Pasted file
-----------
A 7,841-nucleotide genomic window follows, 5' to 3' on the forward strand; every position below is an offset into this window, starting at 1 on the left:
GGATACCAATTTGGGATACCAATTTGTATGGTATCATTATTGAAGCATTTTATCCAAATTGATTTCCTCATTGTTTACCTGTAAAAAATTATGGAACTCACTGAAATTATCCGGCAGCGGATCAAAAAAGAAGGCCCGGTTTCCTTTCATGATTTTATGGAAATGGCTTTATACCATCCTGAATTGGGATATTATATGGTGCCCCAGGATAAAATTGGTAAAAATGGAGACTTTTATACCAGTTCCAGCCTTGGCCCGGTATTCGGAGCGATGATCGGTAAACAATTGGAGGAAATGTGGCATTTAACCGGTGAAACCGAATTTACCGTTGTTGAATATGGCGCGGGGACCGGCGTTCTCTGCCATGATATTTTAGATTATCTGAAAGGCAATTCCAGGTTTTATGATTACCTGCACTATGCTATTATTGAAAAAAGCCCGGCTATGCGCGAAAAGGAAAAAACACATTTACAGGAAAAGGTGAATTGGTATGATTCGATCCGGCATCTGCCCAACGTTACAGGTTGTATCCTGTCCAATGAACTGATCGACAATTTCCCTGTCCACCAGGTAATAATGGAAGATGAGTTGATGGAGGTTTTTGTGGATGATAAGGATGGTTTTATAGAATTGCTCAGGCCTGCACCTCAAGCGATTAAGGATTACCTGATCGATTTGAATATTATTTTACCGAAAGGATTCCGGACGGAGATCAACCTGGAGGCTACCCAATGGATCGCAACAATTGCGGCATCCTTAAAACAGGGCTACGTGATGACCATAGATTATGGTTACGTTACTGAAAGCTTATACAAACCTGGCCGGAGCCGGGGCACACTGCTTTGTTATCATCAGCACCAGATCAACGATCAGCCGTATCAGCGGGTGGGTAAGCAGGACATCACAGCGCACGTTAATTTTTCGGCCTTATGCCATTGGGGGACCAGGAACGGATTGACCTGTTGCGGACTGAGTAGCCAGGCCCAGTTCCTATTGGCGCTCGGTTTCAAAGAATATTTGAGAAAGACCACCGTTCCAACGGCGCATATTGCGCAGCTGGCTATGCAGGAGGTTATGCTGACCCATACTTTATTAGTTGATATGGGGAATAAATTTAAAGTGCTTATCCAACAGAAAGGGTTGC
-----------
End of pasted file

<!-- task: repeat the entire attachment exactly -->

A 7,841-nucleotide genomic window follows, 5' to 3' on the forward strand; every position below is an offset into this window, starting at 1 on the left:
GGATACCAATTTGGGATACCAATTTGTATGGTATCATTATTGAAGCATTTTATCCAAATTGATTTCCTCATTGTTTACCTGTAAAAAATTATGGAACTCACTGAAATTATCCGGCAGCGGATCAAAAAAGAAGGCCCGGTTTCCTTTCATGATTTTATGGAAATGGCTTTATACCATCCTGAATTGGGATATTATATGGTGCCCCAGGATAAAATTGGTAAAAATGGAGACTTTTATACCAGTTCCAGCCTTGGCCCGGTATTCGGAGCGATGATCGGTAAACAATTGGAGGAAATGTGGCATTTAACCGGTGAAACCGAATTTACCGTTGTTGAATATGGCGCGGGGACCGGCGTTCTCTGCCATGATATTTTAGATTATCTGAAAGGCAATTCCAGGTTTTATGATTACCTGCACTATGCTATTATTGAAAAAAGCCCGGCTATGCGCGAAAAGGAAAAAACACATTTACAGGAAAAGGTGAATTGGTATGATTCGATCCGGCATCTGCCCAACGTTACAGGTTGTATCCTGTCCAATGAACTGATCGACAATTTCCCTGTCCACCAGGTAATAATGGAAGATGAGTTGATGGAGGTTTTTGTGGATGATAAGGATGGTTTTATAGAATTGCTCAGGCCTGCACCTCAAGCGATTAAGGATTACCTGATCGATTTGAATATTATTTTACCGAAAGGATTCCGGACGGAGATCAACCTGGAGGCTACCCAATGGATCGCAACAATTGCGGCATCCTTAAAACAGGGCTACGTGATGACCATAGATTATGGTTACGTTACTGAAAGCTTATACAAACCTGGCCGGAGCCGGGGCACACTGCTTTGTTATCATCAGCACCAGATCAACGATCAGCCGTATCAGCGGGTGGGTAAGCAGGACATCACAGCGCACGTTAATTTTTCGGCCTTATGCCATTGGGGGACCAGGAACGGATTGACCTGTTGCGGACTGAGTAGCCAGGCCCAGTTCCTATTGGCGCTCGGTTTCAAAGAATATTTGAGAAAGACCACCGTTCCAACGGCGCATATTGCGCAGCTGGCTATGCAGGAGGTTATGCTGACCCATACTTTATTAGTTGATATGGGGAATAAATTTAAAGTGCTTATCCAACAGAAAGGGTTGC